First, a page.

FIG. 2 is front view, partially cut-away, of the electric machine depicted in FIG. 1;

FIG. 3 is a cross-sectional view, partially cut-away, of the stator forming a portion of the electric machine depicted in FIG. 1;

FIG. 4 is a perspective view, partially cut-away, of an alternate embodiment of the electric machine depicted in FIG. 1; and

FIG. 5 is a perspective view, partially cut-away, of an alternate embodiment of the electric machine depicted in FIG. 1.

DETAILED DESCRIPTION OF THE INVENTION

Turning now to the figures, FIG. 1 depicts a perspective view of an electric machine, and particularly an alternator 20 constructed in accordance with the teachings of the present invention. The alternator 20 generally includes a stator 30 which circumscribes a rotor 40. Rotation of the rotor 40 about its central axis 22 causes an output current to be induced in the stator 30, which is then routed through the electrical system to various portions of a motor vehicle.

The stator 30 generally includes a stator core 32 and a stator winding 34. As is known in the art, the stator core 32 generally comprises a lamination stack having the plurality of laminations stacked axially relative to the rotational axis 22. The stator winding 34 may be of any construction known in the art and generally includes a plurality of conductors 34. The stator core 32 defines a plurality of slots 36 leaving a plurality of stator teeth 38 therebetween. The plurality of conductors 34 extend axially through the slots 36 and are looped in a conventional fashion around the circumference of the stator 30. As shown in FIG. 1, the stator winding 34 has a plurality of conductors, namely a first conductor 34 a, a second conductor 34 b, and a third conductor 34 c. The conductors 34 preferably have a substantially rectangular cross sectional shape that closely fits the width of said stator slots 36.

The rotor 40 generally includes a pair of opposing pole pieces 42, 44. The rotor 40 is a claw-pole rotor, and as is known in the art, such claw-pole rotors include pole pieces 42, 44 having a plurality of alternating pole fingers 46, 48 defining the annular circumferential surface of the rotor 40. In particular, each pole piece 42, 44 includes a pole yoke 50, 52 which defines an axially facing surface, while the pole fingers 46, 48 extend axially from the pole yoke 50, 52 as shown in the figure. A field coil 54 is sandwiched in between the pair of opposing pole pieces 42, 44. Upon energization of the field coil 54, the rotor 20 is magnetized and the pole fingers 46, 48 alternate between north and south magnetic polarities. Accordingly, it will be recognized that upon rotation of the rotor 40, the alternating magnetic polarities of the pole fingers 46, 48 pass sequentially around the stator 30, thereby inducing an output current in the stator winding 34.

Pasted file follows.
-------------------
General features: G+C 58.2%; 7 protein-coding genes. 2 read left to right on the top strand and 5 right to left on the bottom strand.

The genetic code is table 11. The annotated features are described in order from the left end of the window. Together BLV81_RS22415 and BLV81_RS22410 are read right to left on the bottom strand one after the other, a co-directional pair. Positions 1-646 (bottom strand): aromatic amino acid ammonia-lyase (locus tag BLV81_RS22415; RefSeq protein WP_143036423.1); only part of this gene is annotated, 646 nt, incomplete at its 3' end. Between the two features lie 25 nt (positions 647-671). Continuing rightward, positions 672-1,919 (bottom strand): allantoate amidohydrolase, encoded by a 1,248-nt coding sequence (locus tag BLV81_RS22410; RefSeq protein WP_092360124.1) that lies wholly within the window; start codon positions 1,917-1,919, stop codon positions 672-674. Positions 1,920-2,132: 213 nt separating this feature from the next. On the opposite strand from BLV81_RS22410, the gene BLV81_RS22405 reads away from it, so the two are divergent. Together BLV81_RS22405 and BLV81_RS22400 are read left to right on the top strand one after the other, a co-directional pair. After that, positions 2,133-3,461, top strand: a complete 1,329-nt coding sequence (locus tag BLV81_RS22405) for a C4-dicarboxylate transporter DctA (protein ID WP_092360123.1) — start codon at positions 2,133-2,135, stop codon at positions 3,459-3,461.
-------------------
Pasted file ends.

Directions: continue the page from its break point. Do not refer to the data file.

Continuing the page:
As best seen in FIG. 2, the lamination stack forming the stator core 32 has an axial height H. Generally, as the stack height H of the stator core 32 increases, greater eddy current losses are induced due to the magnetic flux flowing through an increased distance in the axial direction. This eddy current loss is approximately proportional to the axial distance between magnetic centers 56, 58 of adjacent pole pieces 46, 48, which is denoted as P in FIG. 2. Generally, each pole finger 46, 48 has a triangular or trapezoidal shape to its outer surface. Due to this shape of the pole fingers 46, 48, magnetic centers 56, 58 are formed at locations which are axially spaced apart and away from an axial center of the stator 30. The magnetic centers 56 and 58 are defined as the geometric center of the portion of the outer surface of each respective pole finger 46 and 48 that is directly underneath the stator core 32. In other words, the magnetic centers 56, 58 are the geometric center of the area of pole finger surface that is radially beneath the stator core 32. It should be understood, that the stator core 32 can vary in length and may be shorter than the axial length of the pole finger surface.

As shown by the arrows in FIG. 2, the magnetic flux from the north pole piece 48 flows upwardly from magnetic center 58 into the stator core 32, and then axially a distance corresponding to the distance P between the magnetic centers 56, 58, and then radially again to the magnetic center 56 of the adjacent south pole finger 46. This distance P which the magnetic flux travels through the laminations of the stator core 32 results in excessive eddy current loss. This excessive loss is due the changing magnetic flux flowing in the axial direction producing eddy currents that are not broken up by a laminated surface, since the stator core is not laminated in the axial direction.

It will be recognized by those skilled in the art that an increase in the stator core height H results in an increase in the magnetic flux path P between their magnetic centers, thereby increasing the P to H ratio as well as increasing eddy current loss due to excessive axial flux flow.

Accordingly, conventional alternator designs have generally included an axial path distance P that is about one-sixth of the stator core height H, or about 17% of H. Nonetheless, the Applicants have discovered that the P to H ratio can be increased to the range of 0.29 to 0.45 while maintaining an acceptable level of eddy current loss.

As best seen in FIG. 3, the alternator 30 and its stator core 32 may include a plurality of stator teeth 38 which include a plurality of narrow slots 39 formed therein. In particular, the slots 39 extend radially through the stator teeth 38. By virtue of the narrow slots 39, the stator teeth 38 have a reduced area, or it can be considered that the stator teeth 38 have been laminated in the circumferential direction with a reduced cross-sectional area in the circumferential direction, which thereby reduces the eddy current loss due to magnetic flux flowing axially through the lamination stack 32. Thus, the axial height H of the stator core 32, and/or the axial distance spanned by the pole fingers 46, 48 (or simply their circumferential surface facing the stator 30) may be increased to obtain a alternator 20 having an P to H ratio in the range of 0.29 to 0.45. In this design, the P to H ratio is most preferably between 0.29 and 0.35 to achieve the maximum compromise between alternator power output and eddy current loss.